Daisy Boman's Bo-men march on Yorkshire

Daisy Boman's Bo-men march on Yorkshire

Daisy Boman is known worldwide for her ‘Bo-men’ – sturdy, square-headed people symbolising man’s essential oneness with each other and ever-hopeful determination to overcome life’s struggles.

They range from tiny figures hanging from a necklace to the monumental public artwork known as The Antwerp Whisperer.

These five giant figures near Antwerp’s Museum aan de Stroom, in the  Eilandje district, combine traditional sculpture with very new technology: those wishing to interact with them can download an app, record a message, and then give the visitor to the city a code which enables them to hear their private message delivered by the highest figure: the Whisperer himself.

Daisy Boman and Michelle Power of Artmarket in Geel Belgium

Space, of course, dictates that the pieces in the Artmarket gallery are necessarily rather more small scale than the giant Whisperer – but they’re no less powerful in their depiction of humanity and compassion.

“I think they speak for themselves, and are very easy to understand,” says the delightful Daisy, on the phone from her studio in Geel, in the province of Antwerp.

“They are about humanity, survival, and the joy of life. They are on different levels, as we all have a little bit of a struggle to get to the next level of our lives, and sometimes get on top of each other a little.”

And those square heads? “I think we are all born with round heads,” she laughs. “And then life throws things at us – society, religion – which makes our heads square!”

Such is the charm of both Daisy herself and her art, that it’s easy to forget that her pieces were originally inspired by a serious and deeply-felt personal crusade: her wish to remind people that we are all equal under the skin.

She lived in South Africa in the early 1980s when her architect husband’s work took the family there, and was appalled by the violent discrimination and inequality caused by the racial segregation of the Apartheid regime at the time.

Already a trained artist – she’d studied art at the Sissa school in Antwerp and the Academy of Fine Arts in Mol – she undertook a ceramic art course in Johannesburg, and exhibited widely in South Africa.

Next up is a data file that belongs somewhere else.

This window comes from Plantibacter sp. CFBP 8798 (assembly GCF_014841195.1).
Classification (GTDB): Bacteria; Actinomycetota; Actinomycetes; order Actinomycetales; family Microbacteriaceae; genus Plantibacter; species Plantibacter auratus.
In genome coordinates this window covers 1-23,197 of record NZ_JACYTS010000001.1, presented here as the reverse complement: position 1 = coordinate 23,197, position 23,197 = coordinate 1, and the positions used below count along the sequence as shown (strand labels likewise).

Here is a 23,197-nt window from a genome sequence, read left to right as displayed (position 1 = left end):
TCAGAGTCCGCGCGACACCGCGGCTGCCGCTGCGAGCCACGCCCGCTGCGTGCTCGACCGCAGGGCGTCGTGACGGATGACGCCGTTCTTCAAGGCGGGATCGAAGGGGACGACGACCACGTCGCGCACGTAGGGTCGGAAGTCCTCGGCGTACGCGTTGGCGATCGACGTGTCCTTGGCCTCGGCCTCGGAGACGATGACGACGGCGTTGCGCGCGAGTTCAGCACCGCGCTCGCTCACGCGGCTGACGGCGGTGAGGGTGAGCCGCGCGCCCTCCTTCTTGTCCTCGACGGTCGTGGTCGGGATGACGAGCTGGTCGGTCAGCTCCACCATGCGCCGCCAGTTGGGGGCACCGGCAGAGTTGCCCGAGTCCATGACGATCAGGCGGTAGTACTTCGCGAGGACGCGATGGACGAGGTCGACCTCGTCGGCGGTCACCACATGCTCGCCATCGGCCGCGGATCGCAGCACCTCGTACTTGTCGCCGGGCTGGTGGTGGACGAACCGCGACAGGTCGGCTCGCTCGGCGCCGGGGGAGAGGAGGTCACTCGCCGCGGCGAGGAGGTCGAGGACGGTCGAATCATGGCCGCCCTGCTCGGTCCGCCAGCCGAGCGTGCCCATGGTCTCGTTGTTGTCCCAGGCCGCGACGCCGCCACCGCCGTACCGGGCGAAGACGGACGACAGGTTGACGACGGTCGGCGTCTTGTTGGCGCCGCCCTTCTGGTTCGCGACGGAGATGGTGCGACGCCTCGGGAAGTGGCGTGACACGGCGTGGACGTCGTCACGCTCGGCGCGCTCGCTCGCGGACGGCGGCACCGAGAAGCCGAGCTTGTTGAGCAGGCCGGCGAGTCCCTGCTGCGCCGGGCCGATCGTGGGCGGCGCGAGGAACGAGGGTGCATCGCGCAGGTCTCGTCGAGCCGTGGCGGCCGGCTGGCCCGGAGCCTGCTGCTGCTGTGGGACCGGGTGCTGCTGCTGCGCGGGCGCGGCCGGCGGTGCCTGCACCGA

Daisy Boman and Michelle Power of Artmarket in Geel Belgium

On the family’s return to Belgium, in 1987, she created the ‘Bo-mannetje’ (‘mannetje’ being Belgian Dutch for ‘little man’), later shortened to Bo-men.
Featureless clay figures lacking any indication of gender, age or race, they suggest a universal desire for oneness and belonging.

The egalitarian figures soon caught the attention of the wider art world – Daisy exhibited at London’s Halcyon and New Bond Street galleries, and respected British art critic Estelle Lovatt praised their ‘primitive and rough’ forms, saying they were ‘raw in their natural state. Stripped back, so as to illustrate man’s equality and stability, each fits into a shared cast with shared objectives’.

Belgian curator Germain de Meurisse, one of Daisy’s mentors, considers her work to be:  “A balance of the playful and dramatic, and as conversational banter about the joys of life, imagination, sober observation and purposelessness.”

The Artmarket gallery has recently added five new pieces to its collection of Daisy’s work – by their nature, all originals – the wall sculptures Next Level,
Arriving Home, Imagine and Are You Moving, and the free-standing piece,
Bo-men On Stone.

The title of one of Daisy’s other Bo-Men pieces is Hanging Around, but that’s one thing her work tends not to do at the Artmarket gallery – grab it while you can!
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